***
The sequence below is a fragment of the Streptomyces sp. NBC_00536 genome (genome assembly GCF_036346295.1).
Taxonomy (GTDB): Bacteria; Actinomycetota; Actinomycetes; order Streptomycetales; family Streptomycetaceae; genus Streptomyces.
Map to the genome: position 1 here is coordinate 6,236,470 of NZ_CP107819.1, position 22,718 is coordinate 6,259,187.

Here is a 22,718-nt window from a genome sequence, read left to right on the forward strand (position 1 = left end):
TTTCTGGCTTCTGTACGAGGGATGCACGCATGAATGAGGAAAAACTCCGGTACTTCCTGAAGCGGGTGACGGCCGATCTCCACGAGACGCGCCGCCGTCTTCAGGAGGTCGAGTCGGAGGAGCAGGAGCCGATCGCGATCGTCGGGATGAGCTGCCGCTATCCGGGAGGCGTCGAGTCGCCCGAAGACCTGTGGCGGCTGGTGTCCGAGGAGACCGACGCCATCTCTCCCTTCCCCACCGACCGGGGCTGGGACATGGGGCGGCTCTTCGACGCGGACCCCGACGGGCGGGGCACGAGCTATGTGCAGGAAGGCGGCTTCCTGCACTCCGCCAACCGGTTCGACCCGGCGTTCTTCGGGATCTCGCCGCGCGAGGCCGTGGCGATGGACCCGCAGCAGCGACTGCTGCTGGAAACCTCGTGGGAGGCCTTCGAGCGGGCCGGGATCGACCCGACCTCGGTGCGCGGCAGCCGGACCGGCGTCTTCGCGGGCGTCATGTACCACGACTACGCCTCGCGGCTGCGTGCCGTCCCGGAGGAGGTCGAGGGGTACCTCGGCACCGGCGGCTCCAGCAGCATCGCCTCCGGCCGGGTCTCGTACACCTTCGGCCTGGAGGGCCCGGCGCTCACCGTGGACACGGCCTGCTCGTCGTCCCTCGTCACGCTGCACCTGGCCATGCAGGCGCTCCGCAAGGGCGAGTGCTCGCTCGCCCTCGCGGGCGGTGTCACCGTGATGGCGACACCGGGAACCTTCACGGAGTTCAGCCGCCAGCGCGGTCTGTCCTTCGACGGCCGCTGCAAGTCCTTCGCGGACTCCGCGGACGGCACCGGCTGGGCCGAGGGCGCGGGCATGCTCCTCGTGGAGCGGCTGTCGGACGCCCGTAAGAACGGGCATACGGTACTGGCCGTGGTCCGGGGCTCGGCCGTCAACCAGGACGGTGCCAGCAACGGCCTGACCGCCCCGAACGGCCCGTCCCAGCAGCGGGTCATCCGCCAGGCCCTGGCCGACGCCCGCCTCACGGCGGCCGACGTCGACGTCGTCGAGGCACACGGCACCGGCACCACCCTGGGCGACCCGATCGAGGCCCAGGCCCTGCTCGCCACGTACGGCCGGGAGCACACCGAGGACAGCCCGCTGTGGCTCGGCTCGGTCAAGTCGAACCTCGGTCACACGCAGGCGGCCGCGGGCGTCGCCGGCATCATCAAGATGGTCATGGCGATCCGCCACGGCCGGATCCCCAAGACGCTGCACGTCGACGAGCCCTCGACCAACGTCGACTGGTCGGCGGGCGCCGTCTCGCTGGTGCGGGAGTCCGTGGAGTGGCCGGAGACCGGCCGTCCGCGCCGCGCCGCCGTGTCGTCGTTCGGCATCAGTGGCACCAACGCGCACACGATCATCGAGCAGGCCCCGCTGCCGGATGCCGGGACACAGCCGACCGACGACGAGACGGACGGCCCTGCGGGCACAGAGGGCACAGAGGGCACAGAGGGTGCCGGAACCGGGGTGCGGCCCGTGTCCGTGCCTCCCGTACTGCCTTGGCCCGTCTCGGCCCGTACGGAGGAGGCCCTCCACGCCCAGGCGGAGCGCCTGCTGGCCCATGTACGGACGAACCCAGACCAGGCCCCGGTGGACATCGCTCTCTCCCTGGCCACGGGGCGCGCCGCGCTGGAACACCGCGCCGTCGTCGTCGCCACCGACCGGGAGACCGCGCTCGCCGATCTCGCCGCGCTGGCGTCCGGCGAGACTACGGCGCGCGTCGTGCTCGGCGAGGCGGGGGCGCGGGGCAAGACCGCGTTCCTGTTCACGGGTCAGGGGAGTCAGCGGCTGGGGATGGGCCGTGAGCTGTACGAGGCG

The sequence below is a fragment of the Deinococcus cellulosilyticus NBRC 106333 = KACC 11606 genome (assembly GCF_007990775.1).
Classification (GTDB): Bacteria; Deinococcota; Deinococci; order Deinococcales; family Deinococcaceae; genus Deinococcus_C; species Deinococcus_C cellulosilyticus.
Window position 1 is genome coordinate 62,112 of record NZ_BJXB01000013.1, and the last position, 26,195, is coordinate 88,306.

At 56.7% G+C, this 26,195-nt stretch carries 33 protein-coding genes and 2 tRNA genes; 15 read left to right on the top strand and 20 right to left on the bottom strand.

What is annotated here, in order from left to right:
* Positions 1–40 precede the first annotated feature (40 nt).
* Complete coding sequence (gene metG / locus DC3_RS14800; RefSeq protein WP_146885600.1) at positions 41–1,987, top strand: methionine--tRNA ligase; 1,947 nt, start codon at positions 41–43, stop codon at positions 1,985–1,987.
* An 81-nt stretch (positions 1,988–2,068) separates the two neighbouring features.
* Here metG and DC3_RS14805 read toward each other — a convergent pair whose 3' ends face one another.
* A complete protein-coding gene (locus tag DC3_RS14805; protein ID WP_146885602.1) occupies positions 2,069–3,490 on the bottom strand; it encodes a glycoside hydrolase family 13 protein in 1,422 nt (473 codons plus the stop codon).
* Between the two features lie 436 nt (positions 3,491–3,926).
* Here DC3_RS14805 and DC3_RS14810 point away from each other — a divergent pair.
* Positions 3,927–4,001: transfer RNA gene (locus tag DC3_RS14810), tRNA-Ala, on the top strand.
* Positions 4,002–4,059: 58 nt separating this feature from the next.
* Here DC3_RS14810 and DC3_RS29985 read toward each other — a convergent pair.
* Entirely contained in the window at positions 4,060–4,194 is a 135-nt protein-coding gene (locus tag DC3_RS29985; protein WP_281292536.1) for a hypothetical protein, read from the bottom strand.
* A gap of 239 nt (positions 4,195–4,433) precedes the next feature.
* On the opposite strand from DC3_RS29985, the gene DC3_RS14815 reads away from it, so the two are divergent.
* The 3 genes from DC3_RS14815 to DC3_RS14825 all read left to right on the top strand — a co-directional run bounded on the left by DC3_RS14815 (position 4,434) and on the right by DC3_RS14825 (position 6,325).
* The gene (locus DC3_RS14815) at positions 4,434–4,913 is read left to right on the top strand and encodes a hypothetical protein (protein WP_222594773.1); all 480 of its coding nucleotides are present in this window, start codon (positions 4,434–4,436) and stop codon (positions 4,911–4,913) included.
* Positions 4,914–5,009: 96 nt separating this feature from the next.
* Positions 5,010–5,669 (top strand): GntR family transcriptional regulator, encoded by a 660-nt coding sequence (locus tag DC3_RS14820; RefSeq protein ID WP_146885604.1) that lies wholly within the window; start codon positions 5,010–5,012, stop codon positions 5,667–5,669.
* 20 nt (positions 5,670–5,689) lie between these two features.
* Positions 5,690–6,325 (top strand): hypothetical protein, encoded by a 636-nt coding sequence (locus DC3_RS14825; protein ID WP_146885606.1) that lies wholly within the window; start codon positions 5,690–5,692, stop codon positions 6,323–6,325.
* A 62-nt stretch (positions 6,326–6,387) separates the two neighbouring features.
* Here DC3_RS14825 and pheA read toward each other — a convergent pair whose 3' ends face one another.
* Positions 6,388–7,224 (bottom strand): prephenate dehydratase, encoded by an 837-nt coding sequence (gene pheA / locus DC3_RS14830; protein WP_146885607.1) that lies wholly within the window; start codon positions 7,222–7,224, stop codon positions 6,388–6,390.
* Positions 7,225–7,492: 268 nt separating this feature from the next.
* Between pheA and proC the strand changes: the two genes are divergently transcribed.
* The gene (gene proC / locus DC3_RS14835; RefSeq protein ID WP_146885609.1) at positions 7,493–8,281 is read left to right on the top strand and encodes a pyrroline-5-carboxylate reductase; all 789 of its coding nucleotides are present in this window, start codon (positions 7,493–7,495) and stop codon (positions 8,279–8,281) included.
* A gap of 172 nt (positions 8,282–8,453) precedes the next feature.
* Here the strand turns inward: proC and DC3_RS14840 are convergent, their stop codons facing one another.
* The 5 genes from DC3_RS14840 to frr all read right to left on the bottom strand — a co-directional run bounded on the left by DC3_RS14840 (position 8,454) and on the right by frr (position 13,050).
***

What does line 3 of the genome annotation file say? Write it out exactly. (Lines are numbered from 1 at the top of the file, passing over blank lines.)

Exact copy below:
Map to the genome: position 1 here is coordinate 6,236,470 of NZ_CP107819.1, position 22,718 is coordinate 6,259,187.